If we are to significantly expand the population of “customers with money” and significantly grow the economy, then the ownership of productive capital must be spread more broadly and simultaneously with economic growth, without taking anything away from the 1 to 10 percent of the people who now own 50 to 90 percent of the wealth. As a result, the ownership pie would desirably get much bigger and their percentage of the total ownership would decrease, as ownership gets broader and broader, also benefiting the traditionally disenfranchised poor and working and middle class. Thus, productive capital income would be distributed more broadly and the demand for products and services would be distributed more broadly from the earnings of capital and result in the sustentation of consumer demand, which will promote economic growth.
Until we address the issue of concentrated capital ownership and ensure that future economic growth is financed to create new owners of expanding existing and future businesses, we will not be able to ensure that the consumer populous is able to get the money to buy the products and services produced as a result of substituting “machines” for people. This is the crux of the problem why there is the devastating race-to-the-bottom pricing that is destroying the specialty performance manufacturer and performance dealer. It is also the reason for manufacturers seeking the lowest cost production and out-sourcing and to scrounge up those “customers with money” no matter where they reside on the Earth.
The solution is to build an OWNERSHIP CULTURE and ensure a balance between production and consumption, with capital ownership sources of income accruing to every child, woman, and man via their income-producing capital estate, which would grow simultaneously with the growth of the economy and concurrently sustain economic growth.
The small, but dedicated staff of the magazine and Webzine, our writers, and I thank you all for your continued support. Without you and far healthier advertiser support, we will not be able to stay the course and continue to educate.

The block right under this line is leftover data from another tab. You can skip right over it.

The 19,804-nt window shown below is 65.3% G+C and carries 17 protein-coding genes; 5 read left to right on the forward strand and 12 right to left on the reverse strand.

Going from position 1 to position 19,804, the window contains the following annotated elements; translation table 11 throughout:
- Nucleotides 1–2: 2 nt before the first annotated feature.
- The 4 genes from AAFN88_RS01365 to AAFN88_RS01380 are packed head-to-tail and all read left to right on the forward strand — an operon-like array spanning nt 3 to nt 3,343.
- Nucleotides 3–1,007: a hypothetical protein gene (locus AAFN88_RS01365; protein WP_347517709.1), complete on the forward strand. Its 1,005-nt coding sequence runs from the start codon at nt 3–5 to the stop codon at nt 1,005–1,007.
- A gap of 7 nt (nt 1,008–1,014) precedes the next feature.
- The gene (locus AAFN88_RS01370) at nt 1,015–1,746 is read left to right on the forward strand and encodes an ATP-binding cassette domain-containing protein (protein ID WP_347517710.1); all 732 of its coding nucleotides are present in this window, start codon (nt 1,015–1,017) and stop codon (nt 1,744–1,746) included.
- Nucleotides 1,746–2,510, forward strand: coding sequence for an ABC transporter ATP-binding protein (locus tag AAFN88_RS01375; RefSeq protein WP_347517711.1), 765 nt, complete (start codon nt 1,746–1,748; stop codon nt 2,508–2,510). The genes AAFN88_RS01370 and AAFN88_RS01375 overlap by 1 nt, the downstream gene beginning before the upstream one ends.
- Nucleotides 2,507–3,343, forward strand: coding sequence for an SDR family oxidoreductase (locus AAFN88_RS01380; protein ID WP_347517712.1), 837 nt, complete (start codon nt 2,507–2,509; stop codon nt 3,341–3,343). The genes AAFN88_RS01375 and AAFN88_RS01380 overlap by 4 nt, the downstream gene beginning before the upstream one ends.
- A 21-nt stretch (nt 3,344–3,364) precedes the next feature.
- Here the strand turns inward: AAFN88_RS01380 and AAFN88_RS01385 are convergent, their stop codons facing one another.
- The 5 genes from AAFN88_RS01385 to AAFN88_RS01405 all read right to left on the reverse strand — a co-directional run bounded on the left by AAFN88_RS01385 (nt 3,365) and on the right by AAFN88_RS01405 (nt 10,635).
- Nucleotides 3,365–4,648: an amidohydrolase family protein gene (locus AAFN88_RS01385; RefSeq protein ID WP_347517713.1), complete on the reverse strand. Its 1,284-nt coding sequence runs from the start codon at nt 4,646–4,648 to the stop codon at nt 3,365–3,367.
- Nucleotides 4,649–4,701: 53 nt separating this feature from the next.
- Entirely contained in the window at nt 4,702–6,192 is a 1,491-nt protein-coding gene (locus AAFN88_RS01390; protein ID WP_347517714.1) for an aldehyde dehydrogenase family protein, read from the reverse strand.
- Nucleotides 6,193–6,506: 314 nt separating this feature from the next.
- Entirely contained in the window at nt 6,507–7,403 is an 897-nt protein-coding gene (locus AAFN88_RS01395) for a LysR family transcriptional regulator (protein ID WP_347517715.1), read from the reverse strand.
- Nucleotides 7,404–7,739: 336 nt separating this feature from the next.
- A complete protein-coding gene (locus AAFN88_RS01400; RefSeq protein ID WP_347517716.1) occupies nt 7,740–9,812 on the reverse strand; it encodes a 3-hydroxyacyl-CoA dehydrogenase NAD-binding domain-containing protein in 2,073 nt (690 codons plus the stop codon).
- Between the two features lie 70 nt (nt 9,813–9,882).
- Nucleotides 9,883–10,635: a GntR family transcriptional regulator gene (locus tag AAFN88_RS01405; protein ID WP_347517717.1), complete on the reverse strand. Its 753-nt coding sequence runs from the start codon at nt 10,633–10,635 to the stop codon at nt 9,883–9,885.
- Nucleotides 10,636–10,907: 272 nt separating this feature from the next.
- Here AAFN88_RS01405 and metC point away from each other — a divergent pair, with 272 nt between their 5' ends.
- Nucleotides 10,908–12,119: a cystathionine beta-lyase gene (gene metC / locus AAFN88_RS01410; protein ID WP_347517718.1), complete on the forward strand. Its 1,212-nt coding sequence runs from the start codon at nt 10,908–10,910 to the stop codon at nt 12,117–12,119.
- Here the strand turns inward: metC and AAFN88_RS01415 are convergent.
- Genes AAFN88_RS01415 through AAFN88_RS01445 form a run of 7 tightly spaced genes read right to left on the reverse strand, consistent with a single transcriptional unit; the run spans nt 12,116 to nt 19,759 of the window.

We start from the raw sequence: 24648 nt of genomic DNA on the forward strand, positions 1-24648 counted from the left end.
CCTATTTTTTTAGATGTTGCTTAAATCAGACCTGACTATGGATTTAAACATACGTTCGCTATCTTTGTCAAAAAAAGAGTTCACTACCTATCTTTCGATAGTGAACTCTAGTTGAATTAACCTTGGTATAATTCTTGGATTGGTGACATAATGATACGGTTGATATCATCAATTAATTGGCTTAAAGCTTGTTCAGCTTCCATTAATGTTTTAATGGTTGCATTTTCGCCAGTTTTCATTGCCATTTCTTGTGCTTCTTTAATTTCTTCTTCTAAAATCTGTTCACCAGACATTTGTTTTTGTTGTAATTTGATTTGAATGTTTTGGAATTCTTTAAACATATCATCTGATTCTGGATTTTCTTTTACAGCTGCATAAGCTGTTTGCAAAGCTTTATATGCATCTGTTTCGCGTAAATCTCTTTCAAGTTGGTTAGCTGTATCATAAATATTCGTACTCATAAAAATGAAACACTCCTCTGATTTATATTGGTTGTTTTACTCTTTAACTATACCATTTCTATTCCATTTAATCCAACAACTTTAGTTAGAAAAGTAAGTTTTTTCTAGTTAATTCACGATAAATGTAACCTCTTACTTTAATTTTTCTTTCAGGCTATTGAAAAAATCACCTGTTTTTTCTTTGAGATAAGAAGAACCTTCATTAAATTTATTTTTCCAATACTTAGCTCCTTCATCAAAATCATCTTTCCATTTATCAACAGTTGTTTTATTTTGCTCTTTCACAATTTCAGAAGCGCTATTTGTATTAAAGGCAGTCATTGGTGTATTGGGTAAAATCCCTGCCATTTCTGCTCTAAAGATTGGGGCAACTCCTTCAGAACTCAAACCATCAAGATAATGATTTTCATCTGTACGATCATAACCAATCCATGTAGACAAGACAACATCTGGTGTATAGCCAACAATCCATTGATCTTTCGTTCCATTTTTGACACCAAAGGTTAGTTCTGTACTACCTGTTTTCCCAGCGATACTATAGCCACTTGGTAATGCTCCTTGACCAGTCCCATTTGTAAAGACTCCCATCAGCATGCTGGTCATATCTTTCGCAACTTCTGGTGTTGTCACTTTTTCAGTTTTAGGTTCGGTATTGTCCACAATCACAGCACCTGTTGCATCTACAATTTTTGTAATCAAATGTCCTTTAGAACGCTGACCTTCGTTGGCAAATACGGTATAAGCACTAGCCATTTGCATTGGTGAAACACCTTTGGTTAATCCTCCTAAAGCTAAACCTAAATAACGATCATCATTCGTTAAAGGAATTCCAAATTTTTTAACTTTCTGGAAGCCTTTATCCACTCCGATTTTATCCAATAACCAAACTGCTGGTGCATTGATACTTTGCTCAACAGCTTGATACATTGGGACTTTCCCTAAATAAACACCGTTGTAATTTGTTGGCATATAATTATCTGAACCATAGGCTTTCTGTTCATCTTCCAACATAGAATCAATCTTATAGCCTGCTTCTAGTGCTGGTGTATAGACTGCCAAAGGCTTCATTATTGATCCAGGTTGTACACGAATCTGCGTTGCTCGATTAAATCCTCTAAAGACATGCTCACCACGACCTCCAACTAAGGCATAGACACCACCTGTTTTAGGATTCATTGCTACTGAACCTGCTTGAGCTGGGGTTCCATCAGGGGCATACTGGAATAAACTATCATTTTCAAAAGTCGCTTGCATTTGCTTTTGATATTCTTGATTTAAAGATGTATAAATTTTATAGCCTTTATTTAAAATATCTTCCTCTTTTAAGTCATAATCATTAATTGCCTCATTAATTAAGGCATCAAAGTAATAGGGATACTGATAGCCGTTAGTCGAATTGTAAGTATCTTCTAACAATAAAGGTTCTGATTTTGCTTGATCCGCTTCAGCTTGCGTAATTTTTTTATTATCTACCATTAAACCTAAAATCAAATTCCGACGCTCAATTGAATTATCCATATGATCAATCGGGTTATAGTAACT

While a struggle, we hope to continue our mission to educate through the print edition, pdf digital edition, smartphone/tablet editions, and with new initiatives exclusive to our Widescreen Review Web site (www.WidescreenReview.com). We plan to announce a new blog—Gary’s Industry Blog—where I will comment on industry developments and new technologies that hold the promise of delivering higher-quality performance formats and components.
We will continue to offer “full-access” subscriptions to our Web site for $15, less than half the price of a year’s subscription to the print magazine.
Of course, those who subscribe to the print edition will continue to have the no-charge “full-access” privilege inclusive of 20 years of downloadable content and the viewing of back issues digitally as they actually appeared in print, including the supportive advertising. This “full-access” privilege will also encompass access to our interactive 225-field searchable database on Blu-ray Discs.
Also, follow us on Facebook at http://www.facebook.com/Widescreenreview.
I hope that the continued educational focus and these humble initiatives we will be launching on our Web site will help to further enlighten our readers to better appreciate how to achieve “the real thing” in your home theatres.
As previously stated, we are a small, independent publishing company—now in our 20th year. We started as a husband and wife team. Our resources are limited and dependent on subscription and advertising support. When our revenue returns to normalcy, we will reward our magazine readers with expanded content.
If you have any comments or ideas that address our current struggle, our staff and I would appreciate hearing from you. Our dedicated staff, and Marlene and I, thank you all for your continued support. Without you, we would not be able to stay the course and continue to educate.
- editor's couch -